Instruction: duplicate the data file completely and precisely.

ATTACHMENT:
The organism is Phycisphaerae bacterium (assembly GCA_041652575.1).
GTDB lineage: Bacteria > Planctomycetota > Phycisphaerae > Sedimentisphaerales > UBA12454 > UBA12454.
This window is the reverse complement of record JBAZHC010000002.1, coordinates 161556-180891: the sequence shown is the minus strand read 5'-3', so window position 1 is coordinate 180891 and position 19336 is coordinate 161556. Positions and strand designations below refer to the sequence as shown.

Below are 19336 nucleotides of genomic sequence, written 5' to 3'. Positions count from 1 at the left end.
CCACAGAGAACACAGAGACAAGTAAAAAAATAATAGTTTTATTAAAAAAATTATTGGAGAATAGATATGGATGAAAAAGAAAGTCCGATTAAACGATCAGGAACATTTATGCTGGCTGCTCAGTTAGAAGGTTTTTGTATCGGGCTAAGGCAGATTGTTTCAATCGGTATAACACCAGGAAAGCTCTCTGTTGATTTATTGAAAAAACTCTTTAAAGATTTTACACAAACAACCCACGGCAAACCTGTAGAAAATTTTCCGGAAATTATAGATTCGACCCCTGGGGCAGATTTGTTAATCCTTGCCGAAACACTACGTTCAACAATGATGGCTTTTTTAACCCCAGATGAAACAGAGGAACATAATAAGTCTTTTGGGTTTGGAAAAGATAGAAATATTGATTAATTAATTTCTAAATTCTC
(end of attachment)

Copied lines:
The organism is Phycisphaerae bacterium (assembly GCA_041652575.1).
GTDB lineage: Bacteria > Planctomycetota > Phycisphaerae > Sedimentisphaerales > UBA12454 > UBA12454.
This window is the reverse complement of record JBAZHC010000002.1, coordinates 161556-180891: the sequence shown is the minus strand read 5'-3', so window position 1 is coordinate 180891 and position 19336 is coordinate 161556. Positions and strand designations below refer to the sequence as shown.

Below are 19336 nucleotides of genomic sequence, written 5' to 3'. Positions count from 1 at the left end.
CCACAGAGAACACAGAGACAAGTAAAAAAATAATAGTTTTATTAAAAAAATTATTGGAGAATAGATATGGATGAAAAAGAAAGTCCGATTAAACGATCAGGAACATTTATGCTGGCTGCTCAGTTAGAAGGTTTTTGTATCGGGCTAAGGCAGATTGTTTCAATCGGTATAACACCAGGAAAGCTCTCTGTTGATTTATTGAAAAAACTCTTTAAAGATTTTACACAAACAACCCACGGCAAACCTGTAGAAAATTTTCCGGAAATTATAGATTCGACCCCTGGGGCAGATTTGTTAATCCTTGCCGAAACACTACGTTCAACAATGATGGCTTTTTTAACCCCAGATGAAACAGAGGAACATAATAAGTCTTTTGGGTTTGGAAAAGATAGAAATATTGATTAATTAATTTCTAAATTCTC